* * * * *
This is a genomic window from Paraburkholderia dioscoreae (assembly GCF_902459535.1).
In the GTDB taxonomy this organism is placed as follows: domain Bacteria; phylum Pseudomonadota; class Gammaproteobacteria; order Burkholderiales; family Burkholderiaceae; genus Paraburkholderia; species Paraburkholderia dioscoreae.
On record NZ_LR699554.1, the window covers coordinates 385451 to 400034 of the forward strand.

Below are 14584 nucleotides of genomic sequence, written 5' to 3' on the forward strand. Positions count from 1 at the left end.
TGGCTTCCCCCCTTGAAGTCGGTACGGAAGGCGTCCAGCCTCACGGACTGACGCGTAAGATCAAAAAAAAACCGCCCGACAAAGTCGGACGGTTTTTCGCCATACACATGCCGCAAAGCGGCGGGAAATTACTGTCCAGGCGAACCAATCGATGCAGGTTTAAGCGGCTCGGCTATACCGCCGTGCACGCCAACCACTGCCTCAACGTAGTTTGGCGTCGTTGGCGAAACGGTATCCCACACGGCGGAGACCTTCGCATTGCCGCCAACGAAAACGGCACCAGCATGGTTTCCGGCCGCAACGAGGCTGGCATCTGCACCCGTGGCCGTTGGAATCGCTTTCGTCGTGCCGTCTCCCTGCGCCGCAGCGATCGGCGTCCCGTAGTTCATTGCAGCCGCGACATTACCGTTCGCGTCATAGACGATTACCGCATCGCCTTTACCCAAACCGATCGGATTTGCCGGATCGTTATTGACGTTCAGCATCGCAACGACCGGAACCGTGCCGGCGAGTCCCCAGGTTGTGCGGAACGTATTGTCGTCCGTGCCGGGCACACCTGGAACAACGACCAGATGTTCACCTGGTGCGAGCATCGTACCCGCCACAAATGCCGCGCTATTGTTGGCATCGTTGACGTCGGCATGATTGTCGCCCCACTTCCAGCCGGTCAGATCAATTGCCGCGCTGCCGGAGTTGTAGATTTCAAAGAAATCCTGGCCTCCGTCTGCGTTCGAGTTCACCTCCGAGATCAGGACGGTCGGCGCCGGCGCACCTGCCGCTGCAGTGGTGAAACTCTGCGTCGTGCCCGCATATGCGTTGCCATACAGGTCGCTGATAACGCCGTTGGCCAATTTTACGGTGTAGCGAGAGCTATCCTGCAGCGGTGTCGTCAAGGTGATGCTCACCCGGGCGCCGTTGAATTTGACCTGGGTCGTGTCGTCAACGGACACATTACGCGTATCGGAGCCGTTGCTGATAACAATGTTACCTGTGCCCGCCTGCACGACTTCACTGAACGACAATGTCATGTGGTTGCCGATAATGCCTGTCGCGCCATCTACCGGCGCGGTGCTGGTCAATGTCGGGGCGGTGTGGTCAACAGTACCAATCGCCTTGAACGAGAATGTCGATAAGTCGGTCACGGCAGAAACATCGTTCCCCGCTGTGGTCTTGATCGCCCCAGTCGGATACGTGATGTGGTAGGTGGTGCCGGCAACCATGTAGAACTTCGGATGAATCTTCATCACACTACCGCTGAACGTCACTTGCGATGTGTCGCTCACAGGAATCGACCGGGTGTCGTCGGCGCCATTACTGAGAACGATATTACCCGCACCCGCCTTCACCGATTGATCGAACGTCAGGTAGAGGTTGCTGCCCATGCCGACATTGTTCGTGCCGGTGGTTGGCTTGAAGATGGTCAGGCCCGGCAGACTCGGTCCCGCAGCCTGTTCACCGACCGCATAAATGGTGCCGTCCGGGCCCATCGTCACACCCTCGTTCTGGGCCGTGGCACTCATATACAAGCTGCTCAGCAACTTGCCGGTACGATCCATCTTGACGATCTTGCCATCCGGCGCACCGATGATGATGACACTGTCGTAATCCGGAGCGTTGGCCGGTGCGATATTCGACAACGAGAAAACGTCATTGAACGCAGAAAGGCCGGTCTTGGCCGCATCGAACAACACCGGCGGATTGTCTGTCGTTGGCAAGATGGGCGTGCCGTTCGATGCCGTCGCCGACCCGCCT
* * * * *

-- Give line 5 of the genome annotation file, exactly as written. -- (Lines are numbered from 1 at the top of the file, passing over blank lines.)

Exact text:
TGGCTTCCCCCCTTGAAGTCGGTACGGAAGGCGTCCAGCCTCACGGACTGACGCGTAAGATCAAAAAAAAACCGCCCGACAAAGTCGGACGGTTTTTCGCCATACACATGCCGCAAAGCGGCGGGAAATTACTGTCCAGGCGAACCAATCGATGCAGGTTTAAGCGGCTCGGCTATACCGCCGTGCACGCCAACCACTGCCTCAACGTAGTTTGGCGTCGTTGGCGAAACGGTATCCCACACGGCGGAGACCTTCGCATTGCCGCCAACGAAAACGGCACCAGCATGGTTTCCGGCCGCAACGAGGCTGGCATCTGCACCCGTGGCCGTTGGAATCGCTTTCGTCGTGCCGTCTCCCTGCGCCGCAGCGATCGGCGTCCCGTAGTTCATTGCAGCCGCGACATTACCGTTCGCGTCATAGACGATTACCGCATCGCCTTTACCCAAACCGATCGGATTTGCCGGATCGTTATTGACGTTCAGCATCGCAACGACCGGAACCGTGCCGGCGAGTCCCCAGGTTGTGCGGAACGTATTGTCGTCCGTGCCGGGCACACCTGGAACAACGACCAGATGTTCACCTGGTGCGAGCATCGTACCCGCCACAAATGCCGCGCTATTGTTGGCATCGTTGACGTCGGCATGATTGTCGCCCCACTTCCAGCCGGTCAGATCAATTGCCGCGCTGCCGGAGTTGTAGATTTCAAAGAAATCCTGGCCTCCGTCTGCGTTCGAGTTCACCTCCGAGATCAGGACGGTCGGCGCCGGCGCACCTGCCGCTGCAGTGGTGAAACTCTGCGTCGTGCCCGCATATGCGTTGCCATACAGGTCGCTGATAACGCCGTTGGCCAATTTTACGGTGTAGCGAGAGCTATCCTGCAGCGGTGTCGTCAAGGTGATGCTCACCCGGGCGCCGTTGAATTTGACCTGGGTCGTGTCGTCAACGGACACATTACGCGTATCGGAGCCGTTGCTGATAACAATGTTACCTGTGCCCGCCTGCACGACTTCACTGAACGACAATGTCATGTGGTTGCCGATAATGCCTGTCGCGCCATCTACCGGCGCGGTGCTGGTCAATGTCGGGGCGGTGTGGTCAACAGTACCAATCGCCTTGAACGAGAATGTCGATAAGTCGGTCACGGCAGAAACATCGTTCCCCGCTGTGGTCTTGATCGCCCCAGTCGGATACGTGATGTGGTAGGTGGTGCCGGCAACCATGTAGAACTTCGGATGAATCTTCATCACACTACCGCTGAACGTCACTTGCGATGTGTCGCTCACAGGAATCGACCGGGTGTCGTCGGCGCCATTACTGAGAACGATATTACCCGCACCCGCCTTCACCGATTGATCGAACGTCAGGTAGAGGTTGCTGCCCATGCCGACATTGTTCGTGCCGGTGGTTGGCTTGAAGATGGTCAGGCCCGGCAGACTCGGTCCCGCAGCCTGTTCACCGACCGCATAAATGGTGCCGTCCGGGCCCATCGTCACACCCTCGTTCTGGGCCGTGGCACTCATATACAAGCTGCTCAGCAACTTGCCGGTACGATCCATCTTGACGATCTTGCCATCCGGCGCACCGATGATGATGACACTGTCGTAATCCGGAGCGTTGGCCGGTGCGATATTCGACAACGAGAAAACGTCATTGAACGCAGAAAGGCCGGTCTTGGCCGCATCGAACAACACCGGCGGATTGTCTGTCGTTGGCAAGATGGGCGTGCCGTTCGATGCCGTCGCCGACCCGCCT